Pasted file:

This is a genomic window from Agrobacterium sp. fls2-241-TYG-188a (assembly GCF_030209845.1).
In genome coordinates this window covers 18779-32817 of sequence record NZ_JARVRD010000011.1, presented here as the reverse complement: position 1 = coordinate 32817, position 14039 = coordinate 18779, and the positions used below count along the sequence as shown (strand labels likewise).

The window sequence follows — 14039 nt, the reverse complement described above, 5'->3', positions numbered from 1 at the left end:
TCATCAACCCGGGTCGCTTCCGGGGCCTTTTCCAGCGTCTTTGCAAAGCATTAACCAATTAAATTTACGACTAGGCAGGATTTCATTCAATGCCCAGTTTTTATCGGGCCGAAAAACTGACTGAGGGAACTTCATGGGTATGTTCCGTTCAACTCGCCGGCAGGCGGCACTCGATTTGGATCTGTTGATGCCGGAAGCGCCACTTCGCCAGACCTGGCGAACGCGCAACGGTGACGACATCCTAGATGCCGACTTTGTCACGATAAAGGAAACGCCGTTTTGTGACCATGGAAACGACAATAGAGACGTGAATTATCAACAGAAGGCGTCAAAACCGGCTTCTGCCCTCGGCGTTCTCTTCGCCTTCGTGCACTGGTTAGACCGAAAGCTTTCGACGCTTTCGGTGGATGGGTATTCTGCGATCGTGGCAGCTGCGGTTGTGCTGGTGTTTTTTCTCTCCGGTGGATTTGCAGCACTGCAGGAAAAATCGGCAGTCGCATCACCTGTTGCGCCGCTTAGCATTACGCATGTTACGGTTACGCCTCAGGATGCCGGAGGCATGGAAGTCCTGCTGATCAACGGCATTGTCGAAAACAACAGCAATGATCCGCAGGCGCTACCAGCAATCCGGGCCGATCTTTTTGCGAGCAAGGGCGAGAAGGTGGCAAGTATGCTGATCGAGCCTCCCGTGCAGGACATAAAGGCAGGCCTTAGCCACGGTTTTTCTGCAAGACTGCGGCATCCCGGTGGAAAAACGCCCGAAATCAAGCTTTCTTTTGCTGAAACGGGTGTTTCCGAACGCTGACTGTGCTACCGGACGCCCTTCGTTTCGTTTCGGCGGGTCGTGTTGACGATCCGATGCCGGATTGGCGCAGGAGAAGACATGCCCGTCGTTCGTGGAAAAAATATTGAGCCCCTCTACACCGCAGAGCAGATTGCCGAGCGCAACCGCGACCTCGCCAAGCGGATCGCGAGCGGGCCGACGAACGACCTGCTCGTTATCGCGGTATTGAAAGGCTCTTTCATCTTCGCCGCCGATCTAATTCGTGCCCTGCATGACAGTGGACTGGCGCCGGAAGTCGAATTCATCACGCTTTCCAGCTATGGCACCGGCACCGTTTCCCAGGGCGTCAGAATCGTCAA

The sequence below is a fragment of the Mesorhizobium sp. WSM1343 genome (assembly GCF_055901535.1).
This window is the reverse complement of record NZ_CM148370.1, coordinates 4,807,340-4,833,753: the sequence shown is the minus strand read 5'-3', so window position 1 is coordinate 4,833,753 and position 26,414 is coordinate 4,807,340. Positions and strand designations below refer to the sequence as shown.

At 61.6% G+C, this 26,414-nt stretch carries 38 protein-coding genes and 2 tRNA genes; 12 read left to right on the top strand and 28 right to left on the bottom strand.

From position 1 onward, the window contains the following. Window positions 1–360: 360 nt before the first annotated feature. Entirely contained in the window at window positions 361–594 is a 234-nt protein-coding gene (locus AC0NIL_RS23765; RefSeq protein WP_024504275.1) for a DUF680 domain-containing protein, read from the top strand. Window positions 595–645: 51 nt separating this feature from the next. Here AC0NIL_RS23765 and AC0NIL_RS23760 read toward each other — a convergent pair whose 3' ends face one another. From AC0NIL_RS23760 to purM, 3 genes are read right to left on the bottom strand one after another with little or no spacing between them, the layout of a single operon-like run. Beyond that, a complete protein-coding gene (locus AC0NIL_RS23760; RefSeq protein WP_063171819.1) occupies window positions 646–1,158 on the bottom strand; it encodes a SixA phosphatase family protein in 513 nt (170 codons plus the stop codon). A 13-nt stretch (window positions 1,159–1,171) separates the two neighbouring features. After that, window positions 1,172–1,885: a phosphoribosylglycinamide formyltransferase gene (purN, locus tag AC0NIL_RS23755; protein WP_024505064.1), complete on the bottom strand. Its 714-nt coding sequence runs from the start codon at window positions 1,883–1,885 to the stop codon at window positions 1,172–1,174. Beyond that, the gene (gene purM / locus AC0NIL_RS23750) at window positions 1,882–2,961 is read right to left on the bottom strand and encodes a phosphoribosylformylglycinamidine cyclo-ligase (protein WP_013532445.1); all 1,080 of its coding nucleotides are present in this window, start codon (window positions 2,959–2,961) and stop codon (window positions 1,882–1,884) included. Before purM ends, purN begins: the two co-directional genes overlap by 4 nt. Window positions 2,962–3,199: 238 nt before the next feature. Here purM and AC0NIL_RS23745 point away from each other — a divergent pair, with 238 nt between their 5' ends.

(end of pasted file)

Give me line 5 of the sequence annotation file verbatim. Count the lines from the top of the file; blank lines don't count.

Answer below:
The sequence below is a fragment of the Mesorhizobium sp. WSM1343 genome (assembly GCF_055901535.1).